He who digs for someone else a grave, falls in it himself!
(Interpretation of a Bulgarian folk tragedy)
Once upon a time, there was a woman. Every morning, calmly and peacefully she was sweeping her garden until a tedious beggar arrived. A disgusting, ragged tramp. Every day he was begging and wandering and was repeating ominously “He who digs for someone else a grave, falls in it himself!” He said nothing else, only thus he was prophesying. He had a repelling look in his eyes and was tormenting everybody with his words, but no one suffered more from his remark than that woman. “He who digs for someone else a grave, falls in it himself! He who digs for someone else a grave, falls in it himself!,” the repulsive old man was repeating.
As if he was trying to tell her something. A strange light flashed from her eyes. As if something was preying on her mind to give the old man a lesson. She made for him an extraordinary bread. She adorned it like for a holiday. She made doves from dough, crosses, swallows and flowers. But inside she put… poison.
But such a poison, which could not be cured with another herb. So, who would suspect that inside this beautiful bread a deadly poison resides?
She humbly went to the old man and gave him his last meal.
“For you I prepared this bread, sage. I decorated as it is proper for a holiday. Because it is rare for a wiseman like yourself to to pass by our village and to teach us such wisdoms.”
The annoying beggar took the bread and held her by her hand and said:
“O, woman, too great is your generosity! Only with good may you be rewarded for the good you are doing onto me! I am not wise at all, but one thing I know and only that I repeat: “He who digs for someone else a grave, falls in it himself!””
The woman drew back her hand repulsed and the beggar left. He decided to save the loaf for later and continued his trip to the next village. On the road he saw a boy. The boy had travelled by foot for days and looked exhausted. The beggar stared at him and tripped on a branch. The boy ran and helped him stand up. The man thanked him and said.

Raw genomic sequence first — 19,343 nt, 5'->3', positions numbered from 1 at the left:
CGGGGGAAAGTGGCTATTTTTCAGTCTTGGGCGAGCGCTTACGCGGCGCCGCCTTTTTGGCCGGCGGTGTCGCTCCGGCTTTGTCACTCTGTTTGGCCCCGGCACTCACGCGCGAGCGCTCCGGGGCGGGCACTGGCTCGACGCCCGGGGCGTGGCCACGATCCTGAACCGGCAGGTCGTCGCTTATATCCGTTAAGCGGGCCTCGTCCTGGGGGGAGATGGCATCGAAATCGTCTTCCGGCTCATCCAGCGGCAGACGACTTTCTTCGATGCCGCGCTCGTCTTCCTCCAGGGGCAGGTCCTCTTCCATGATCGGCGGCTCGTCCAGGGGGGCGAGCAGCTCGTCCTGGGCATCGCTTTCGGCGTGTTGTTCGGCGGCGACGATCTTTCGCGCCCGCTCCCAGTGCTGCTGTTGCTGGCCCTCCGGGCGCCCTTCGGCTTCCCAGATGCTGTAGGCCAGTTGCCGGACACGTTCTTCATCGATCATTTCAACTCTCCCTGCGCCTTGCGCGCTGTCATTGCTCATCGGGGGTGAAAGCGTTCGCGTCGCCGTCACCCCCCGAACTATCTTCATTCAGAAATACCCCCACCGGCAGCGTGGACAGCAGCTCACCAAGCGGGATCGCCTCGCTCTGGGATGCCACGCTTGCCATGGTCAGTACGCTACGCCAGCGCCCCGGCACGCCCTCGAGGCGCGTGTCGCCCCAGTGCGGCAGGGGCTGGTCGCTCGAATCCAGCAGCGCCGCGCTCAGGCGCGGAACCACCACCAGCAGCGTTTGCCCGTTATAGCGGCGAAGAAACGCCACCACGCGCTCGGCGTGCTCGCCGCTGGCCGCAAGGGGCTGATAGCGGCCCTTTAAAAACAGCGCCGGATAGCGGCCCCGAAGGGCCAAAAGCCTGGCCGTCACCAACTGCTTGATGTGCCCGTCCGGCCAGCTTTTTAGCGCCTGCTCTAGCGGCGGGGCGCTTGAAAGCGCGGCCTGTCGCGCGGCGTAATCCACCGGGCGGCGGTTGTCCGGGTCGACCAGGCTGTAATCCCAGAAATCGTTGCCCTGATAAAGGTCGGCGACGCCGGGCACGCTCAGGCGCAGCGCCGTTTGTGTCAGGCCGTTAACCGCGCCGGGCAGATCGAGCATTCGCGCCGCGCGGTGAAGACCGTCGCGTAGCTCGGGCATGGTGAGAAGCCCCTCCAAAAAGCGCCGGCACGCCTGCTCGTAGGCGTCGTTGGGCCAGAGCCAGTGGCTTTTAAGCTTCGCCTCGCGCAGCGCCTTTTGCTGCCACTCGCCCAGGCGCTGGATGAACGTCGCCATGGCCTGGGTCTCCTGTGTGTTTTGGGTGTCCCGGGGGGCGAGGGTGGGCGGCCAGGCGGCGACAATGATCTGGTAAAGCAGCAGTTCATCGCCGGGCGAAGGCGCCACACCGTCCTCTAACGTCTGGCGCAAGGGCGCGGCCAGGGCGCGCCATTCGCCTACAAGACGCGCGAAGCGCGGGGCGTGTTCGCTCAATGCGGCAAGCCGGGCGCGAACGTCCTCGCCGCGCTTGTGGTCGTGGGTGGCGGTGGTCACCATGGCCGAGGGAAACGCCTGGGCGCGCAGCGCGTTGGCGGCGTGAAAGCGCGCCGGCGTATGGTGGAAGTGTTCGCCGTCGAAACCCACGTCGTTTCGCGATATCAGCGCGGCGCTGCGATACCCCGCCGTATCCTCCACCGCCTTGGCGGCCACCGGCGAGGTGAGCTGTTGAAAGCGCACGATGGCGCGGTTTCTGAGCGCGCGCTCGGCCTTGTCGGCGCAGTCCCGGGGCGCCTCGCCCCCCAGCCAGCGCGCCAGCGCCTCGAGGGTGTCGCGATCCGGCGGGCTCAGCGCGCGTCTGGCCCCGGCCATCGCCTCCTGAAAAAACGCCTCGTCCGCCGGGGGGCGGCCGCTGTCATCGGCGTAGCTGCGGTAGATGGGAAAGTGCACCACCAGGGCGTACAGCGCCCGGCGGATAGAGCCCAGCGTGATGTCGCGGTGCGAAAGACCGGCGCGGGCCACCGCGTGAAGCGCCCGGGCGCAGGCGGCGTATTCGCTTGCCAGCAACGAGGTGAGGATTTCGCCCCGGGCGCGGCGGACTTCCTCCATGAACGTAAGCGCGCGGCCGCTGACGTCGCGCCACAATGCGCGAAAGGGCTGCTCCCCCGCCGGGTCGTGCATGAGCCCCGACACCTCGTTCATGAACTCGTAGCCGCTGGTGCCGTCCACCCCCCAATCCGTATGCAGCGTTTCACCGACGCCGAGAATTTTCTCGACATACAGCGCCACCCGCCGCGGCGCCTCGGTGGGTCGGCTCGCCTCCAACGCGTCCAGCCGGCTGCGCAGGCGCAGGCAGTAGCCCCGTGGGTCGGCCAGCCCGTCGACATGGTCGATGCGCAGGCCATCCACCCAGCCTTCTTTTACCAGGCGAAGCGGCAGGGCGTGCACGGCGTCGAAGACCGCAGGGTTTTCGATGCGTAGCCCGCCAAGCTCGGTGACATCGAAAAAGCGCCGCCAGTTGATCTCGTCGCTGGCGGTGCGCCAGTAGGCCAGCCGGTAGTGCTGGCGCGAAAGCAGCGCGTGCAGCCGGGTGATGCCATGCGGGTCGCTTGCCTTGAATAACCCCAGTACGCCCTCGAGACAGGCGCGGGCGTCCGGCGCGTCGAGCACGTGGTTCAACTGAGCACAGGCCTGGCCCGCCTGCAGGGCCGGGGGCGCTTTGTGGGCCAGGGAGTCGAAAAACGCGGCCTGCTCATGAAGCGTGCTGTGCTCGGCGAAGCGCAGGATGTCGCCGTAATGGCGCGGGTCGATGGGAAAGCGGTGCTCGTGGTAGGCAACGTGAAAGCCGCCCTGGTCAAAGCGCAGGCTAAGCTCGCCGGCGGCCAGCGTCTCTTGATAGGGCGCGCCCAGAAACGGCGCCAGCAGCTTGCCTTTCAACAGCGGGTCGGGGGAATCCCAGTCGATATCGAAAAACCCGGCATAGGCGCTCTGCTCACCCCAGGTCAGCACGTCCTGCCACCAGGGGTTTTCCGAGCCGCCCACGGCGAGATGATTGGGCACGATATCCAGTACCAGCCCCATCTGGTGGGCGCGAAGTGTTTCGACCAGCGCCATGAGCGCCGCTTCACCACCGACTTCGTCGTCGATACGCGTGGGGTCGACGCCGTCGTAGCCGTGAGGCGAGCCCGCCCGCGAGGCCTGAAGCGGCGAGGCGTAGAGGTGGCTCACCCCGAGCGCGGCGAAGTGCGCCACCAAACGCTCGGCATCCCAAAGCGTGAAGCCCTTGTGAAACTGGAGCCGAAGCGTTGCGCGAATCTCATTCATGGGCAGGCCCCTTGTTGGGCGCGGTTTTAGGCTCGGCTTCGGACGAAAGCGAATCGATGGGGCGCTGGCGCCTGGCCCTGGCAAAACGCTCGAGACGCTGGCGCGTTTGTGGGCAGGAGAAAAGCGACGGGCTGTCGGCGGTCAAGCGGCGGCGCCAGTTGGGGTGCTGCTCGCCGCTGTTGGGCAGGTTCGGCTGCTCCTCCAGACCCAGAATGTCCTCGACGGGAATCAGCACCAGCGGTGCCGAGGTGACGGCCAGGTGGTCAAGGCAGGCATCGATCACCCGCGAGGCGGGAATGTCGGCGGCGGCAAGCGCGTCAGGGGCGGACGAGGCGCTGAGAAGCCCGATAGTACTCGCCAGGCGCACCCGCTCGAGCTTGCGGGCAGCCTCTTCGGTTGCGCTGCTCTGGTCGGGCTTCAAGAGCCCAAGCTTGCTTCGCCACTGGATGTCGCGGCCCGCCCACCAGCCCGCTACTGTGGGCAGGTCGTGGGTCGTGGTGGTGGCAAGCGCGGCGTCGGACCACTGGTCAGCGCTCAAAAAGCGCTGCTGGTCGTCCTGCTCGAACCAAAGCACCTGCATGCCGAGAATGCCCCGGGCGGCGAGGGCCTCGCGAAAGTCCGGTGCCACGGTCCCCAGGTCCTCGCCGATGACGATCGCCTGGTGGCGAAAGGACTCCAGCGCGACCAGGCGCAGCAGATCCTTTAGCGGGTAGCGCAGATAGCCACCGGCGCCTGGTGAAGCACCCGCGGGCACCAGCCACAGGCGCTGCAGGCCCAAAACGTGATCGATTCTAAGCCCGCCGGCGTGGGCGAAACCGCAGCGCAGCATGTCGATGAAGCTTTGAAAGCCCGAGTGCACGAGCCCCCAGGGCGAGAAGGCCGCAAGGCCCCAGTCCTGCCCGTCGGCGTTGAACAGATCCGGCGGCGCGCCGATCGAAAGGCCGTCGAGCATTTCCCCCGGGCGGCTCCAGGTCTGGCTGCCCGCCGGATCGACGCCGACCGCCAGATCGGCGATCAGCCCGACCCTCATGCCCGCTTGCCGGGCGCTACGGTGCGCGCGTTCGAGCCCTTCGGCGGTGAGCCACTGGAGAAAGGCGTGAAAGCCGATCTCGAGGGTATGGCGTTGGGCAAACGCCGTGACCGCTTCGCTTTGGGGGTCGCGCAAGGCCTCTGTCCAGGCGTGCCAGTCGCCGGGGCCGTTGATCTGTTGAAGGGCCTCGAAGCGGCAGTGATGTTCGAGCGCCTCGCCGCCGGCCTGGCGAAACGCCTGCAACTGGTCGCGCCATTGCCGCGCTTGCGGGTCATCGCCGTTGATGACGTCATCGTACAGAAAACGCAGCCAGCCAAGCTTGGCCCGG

“Boy, you look very tired and hungry. Take this loaf that a good woman gave to me. This loaf is beautiful like your youth. It is not proper for an ugly old man as me to eat it.”
“Thank you, old man, but I cannot accept. You yourself look, as you have not eaten for a long time. I cannot accept it. My home in not far way from here and I will be able to eat and recover from the long trip.”
“Take it, boy, take it. You were kind to me and I shall be kind to you. I will beg for another bread from somewhere else. Take it, boy, take it. But remember, “He, who digs for someone else a grave, falls in it himself!””
The boy took the bread and bit a small bite. Little by little he almost finished the loaf. And suddenly terrible pain stroke his stomach. He hardly reached his home.
His mother saw him and was filled with joy. But he could barely talk.
“How are you, my boy? Are you fine?”
“I will be fine, mother, my stomach hurts. Maybe if I eat some more of the bread I will be better, A good old man gave it to me, because I helped him.” he took what was left from the bread, one of the beautiful doves that was nesting on a nest of crosses and flowers. The same bread that was intended to poison the old man.
His mother looked at what he was holding in his hands and she turned pale, because she was the same woman that wanted to punish the beggar. When she saw the dove, she understood everything and with a desperate scream she tried to take away the piece of bread. But before the boy could even swallow he was dead.
The woman broke down in heavy sobbing:
“How, how is it possible!? That man! It is his fault! He killed my son! He was lying when he was saying “He who digs for someone else a grave, falls in it himself! With what did my son deserve to fall for my very own sin? Whose grave was he digging, liar! Oh, you damned old man! For that he helped you, for that was he digging your grave?”
The plots of folk tales are amazing, for their ability to achieve memorable messages with only a few words. But the plot is only the skeleton of the fairy tale. It can be adorned, shortened and modified and for that matter it can be recreated in thousands of ways.
This was my reading of an old Bulgarian tragedy from the region of Gabrovo, in the way that I understand it and see it. It follows the original version with some subtle changes. The chief message for the unforeseeable consequences of our deeds remains valid. If you do evil, it may come back to harm you.
The old man reminds the augurs (prophets) of ancient Greek tragedies, such as Antigone. Like in “Antigone” or “Oedipus the King” the main character “sheds the blood of his blood” without knowing it. Oedipus killed his father, while in “Antigone” Creon causes the death of his own son by making him bear the death of his beloved Antigone.